Rediscovering Acadian Cuisine at Chez DesLauriers

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Chez DesLauriers restaurant opens its doors every summer to serve authentic Acadian lunches.

 

The charming tearoom, originally a heritage home built in the 1800s, is located near Pomquet beach at the top of a hill overlooking St. George’s Bay.

 

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The establishment is run by the Pomquet development society volunteers who gather every Friday to prepare traditional Acadian meals.

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Mary Ann, Jean and Joan preparing fish cakes

 

The menu features various Acadian favorite dishes including fish cakes, pâté and fricot, to name a few. And most of the meals are gluten-free!

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Melt-in-your-mouth traditional Acadian fish cakes

 

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Chicken, turkey and pork pâté (meat pie) with cranberry sauce

 

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Fricôt, an Acadian staple, is chicken stew with potatoes and dumplings

 

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Delicious seafood chowder

 

Every meal includes coffee or tea and a dessert too!

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Ginger cake with lemon sauce

 

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Strawberry shortcake made with fresh local strawberries

 

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Caramel pudding topped with fresh whipped cream

 

Chez DesLauriers also hosts lobster roll dinners in the Fall.

Click here for the complete menu. If you’re pressed for time, you can always purchase your meal on site and take it to go, within minutes.

However, I highly recommend sticking around and experiencing more than just the food, as there are other fun things to do:

 

♦ Discover the hiking trails

There are many beautiful coastal and inland hiking trails to enjoy – the views are breathtaking!

 

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♦ Visit the Interpretive Centre

The local Interpretive Center offers captivating cultural and historical pieces.

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A hand-held turnip seeder

 

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♦ Check out le petit marché

The petit marché, small market, has merchandise and souvenirs for purchase.

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♦ Home-made treats

Before heading out, buy a few home-made baked goods from Mrs. Patsy Doiron of Nanny’s Country Cooking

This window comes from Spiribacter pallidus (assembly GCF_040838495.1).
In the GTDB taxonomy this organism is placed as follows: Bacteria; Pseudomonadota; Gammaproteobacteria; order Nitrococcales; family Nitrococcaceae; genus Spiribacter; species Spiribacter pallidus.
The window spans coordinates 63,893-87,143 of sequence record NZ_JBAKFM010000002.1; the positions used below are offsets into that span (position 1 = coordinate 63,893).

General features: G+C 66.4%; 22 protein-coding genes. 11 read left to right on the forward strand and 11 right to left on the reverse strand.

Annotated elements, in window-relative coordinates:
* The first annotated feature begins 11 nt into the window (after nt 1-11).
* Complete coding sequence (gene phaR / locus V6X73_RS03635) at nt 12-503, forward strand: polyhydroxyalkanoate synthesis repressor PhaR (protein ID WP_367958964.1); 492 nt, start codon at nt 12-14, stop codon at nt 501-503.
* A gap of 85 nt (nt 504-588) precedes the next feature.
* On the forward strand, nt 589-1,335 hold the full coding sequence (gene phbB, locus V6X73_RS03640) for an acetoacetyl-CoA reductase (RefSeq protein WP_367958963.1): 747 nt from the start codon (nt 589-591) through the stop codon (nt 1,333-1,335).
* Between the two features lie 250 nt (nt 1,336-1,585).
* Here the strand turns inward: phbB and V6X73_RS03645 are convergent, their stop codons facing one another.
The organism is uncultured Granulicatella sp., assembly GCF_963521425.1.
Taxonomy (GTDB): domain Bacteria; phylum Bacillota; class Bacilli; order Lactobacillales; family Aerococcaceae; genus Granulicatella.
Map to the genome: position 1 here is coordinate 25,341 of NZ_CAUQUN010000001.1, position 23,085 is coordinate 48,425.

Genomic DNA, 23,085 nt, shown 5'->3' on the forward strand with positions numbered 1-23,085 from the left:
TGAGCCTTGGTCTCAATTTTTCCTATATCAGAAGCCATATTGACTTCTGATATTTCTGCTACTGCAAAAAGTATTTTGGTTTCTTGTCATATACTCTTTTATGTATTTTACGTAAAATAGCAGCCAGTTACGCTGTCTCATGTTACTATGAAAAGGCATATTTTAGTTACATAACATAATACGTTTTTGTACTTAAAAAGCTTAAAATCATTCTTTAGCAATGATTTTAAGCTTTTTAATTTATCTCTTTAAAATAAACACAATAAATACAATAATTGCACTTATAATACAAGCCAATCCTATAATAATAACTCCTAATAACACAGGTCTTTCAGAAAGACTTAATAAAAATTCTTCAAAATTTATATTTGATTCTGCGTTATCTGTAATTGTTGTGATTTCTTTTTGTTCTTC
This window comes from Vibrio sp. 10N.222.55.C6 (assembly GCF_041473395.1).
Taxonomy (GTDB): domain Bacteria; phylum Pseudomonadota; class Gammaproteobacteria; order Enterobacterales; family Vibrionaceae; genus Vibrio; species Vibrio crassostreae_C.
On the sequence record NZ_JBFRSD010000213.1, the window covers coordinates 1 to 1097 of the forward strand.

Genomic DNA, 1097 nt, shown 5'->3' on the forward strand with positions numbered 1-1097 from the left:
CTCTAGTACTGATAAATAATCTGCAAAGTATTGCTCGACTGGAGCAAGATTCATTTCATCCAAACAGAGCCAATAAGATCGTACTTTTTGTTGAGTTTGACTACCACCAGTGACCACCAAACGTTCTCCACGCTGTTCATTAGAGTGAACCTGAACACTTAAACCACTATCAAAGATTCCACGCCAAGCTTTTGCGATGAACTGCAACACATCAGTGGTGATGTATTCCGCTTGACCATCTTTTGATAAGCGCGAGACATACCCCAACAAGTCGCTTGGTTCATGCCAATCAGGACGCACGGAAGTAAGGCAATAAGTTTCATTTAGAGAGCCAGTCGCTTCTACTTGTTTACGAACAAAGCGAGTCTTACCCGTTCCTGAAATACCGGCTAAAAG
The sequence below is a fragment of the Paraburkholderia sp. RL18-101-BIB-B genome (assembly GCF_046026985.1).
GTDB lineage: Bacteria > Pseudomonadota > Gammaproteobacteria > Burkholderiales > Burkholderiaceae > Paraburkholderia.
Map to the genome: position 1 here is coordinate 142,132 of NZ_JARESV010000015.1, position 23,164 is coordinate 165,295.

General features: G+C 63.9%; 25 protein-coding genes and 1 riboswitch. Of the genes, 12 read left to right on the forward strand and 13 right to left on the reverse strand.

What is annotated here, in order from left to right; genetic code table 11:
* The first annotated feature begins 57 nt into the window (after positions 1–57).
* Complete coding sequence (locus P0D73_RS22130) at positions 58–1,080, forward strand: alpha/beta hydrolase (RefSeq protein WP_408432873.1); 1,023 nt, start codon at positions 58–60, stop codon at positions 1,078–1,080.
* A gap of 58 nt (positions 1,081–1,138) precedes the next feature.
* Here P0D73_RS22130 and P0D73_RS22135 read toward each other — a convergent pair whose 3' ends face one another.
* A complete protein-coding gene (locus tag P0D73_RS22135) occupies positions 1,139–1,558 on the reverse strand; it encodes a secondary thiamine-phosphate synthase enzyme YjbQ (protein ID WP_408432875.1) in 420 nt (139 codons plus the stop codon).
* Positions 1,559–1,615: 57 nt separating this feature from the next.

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So be sure to drop in Chez DesLauriers this summer!

This is the perfect place to be on a hot sunny day. Delectable food, relaxing atmosphere and wonderful hosts.

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Beeswax Wraps

beeswax wrap country parent

Recently, I came across reusable beeswax wraps at the Antigonish Winter Market. Sandra Swinkels, the owner of Swinkels Bee Products, started making them as a natural alternative to plastic wrap.

I was thrilled to find them locally and was looking forward to trying them out. So, in case you were wondering…

 

 

What are they made of?

The wraps are made out of 100% organic cotton infused with beeswax, pine resin and jojoba oil. All three substances are known to be natural preservatives and have antibacterial properties. The combination of the cotton fabric and the above ingredients result in a breathable storage solution.

beeswax wrap ingredients

 

How big are the wraps?

The general use wraps come in two sizes: 8″ x 8″ and 11″ x 11″. The sandwich wraps measure 14″ x 14″ unfolded and 5″ x7″ folded.

 

How do you use them?

The wraps can be used to cover bowls, jars, plates, etc. They are very malleable and simply require the warmth of your hands to adhere to the rim of containers.

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They are very versatile too. You can turn them into snack bags by moulding them into a desired shape or simply use them to wrap leftover bread, fruits, vegetables, cheese, and more.

beeswax wrap bread

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How well do they work?

I compared the two methods of food storage by wrapping two halves of an avocado, one with cling wrap and the other one with beeswax wrap.